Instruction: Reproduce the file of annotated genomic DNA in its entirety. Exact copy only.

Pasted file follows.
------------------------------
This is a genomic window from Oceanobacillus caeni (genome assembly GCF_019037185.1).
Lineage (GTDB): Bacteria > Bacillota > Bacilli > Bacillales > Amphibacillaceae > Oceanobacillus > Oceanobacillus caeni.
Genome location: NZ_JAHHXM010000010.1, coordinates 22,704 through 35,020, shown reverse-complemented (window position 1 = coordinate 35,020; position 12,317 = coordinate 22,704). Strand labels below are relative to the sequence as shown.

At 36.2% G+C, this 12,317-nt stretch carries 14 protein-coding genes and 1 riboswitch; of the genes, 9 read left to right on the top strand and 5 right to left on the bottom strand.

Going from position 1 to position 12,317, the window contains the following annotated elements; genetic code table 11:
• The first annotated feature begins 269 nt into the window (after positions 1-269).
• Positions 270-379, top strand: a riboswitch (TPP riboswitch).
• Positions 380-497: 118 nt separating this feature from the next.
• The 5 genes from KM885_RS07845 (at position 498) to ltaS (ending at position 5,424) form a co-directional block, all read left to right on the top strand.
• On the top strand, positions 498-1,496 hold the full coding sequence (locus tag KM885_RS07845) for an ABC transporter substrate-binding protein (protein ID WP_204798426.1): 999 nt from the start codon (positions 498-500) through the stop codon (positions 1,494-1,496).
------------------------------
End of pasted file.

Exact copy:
This is a genomic window from Oceanobacillus caeni (genome assembly GCF_019037185.1).
Lineage (GTDB): Bacteria > Bacillota > Bacilli > Bacillales > Amphibacillaceae > Oceanobacillus > Oceanobacillus caeni.
Genome location: NZ_JAHHXM010000010.1, coordinates 22,704 through 35,020, shown reverse-complemented (window position 1 = coordinate 35,020; position 12,317 = coordinate 22,704). Strand labels below are relative to the sequence as shown.

At 36.2% G+C, this 12,317-nt stretch carries 14 protein-coding genes and 1 riboswitch; of the genes, 9 read left to right on the top strand and 5 right to left on the bottom strand.

Going from position 1 to position 12,317, the window contains the following annotated elements; genetic code table 11:
• The first annotated feature begins 269 nt into the window (after positions 1-269).
• Positions 270-379, top strand: a riboswitch (TPP riboswitch).
• Positions 380-497: 118 nt separating this feature from the next.
• The 5 genes from KM885_RS07845 (at position 498) to ltaS (ending at position 5,424) form a co-directional block, all read left to right on the top strand.
• On the top strand, positions 498-1,496 hold the full coding sequence (locus tag KM885_RS07845) for an ABC transporter substrate-binding protein (protein ID WP_204798426.1): 999 nt from the start codon (positions 498-500) through the stop codon (positions 1,494-1,496).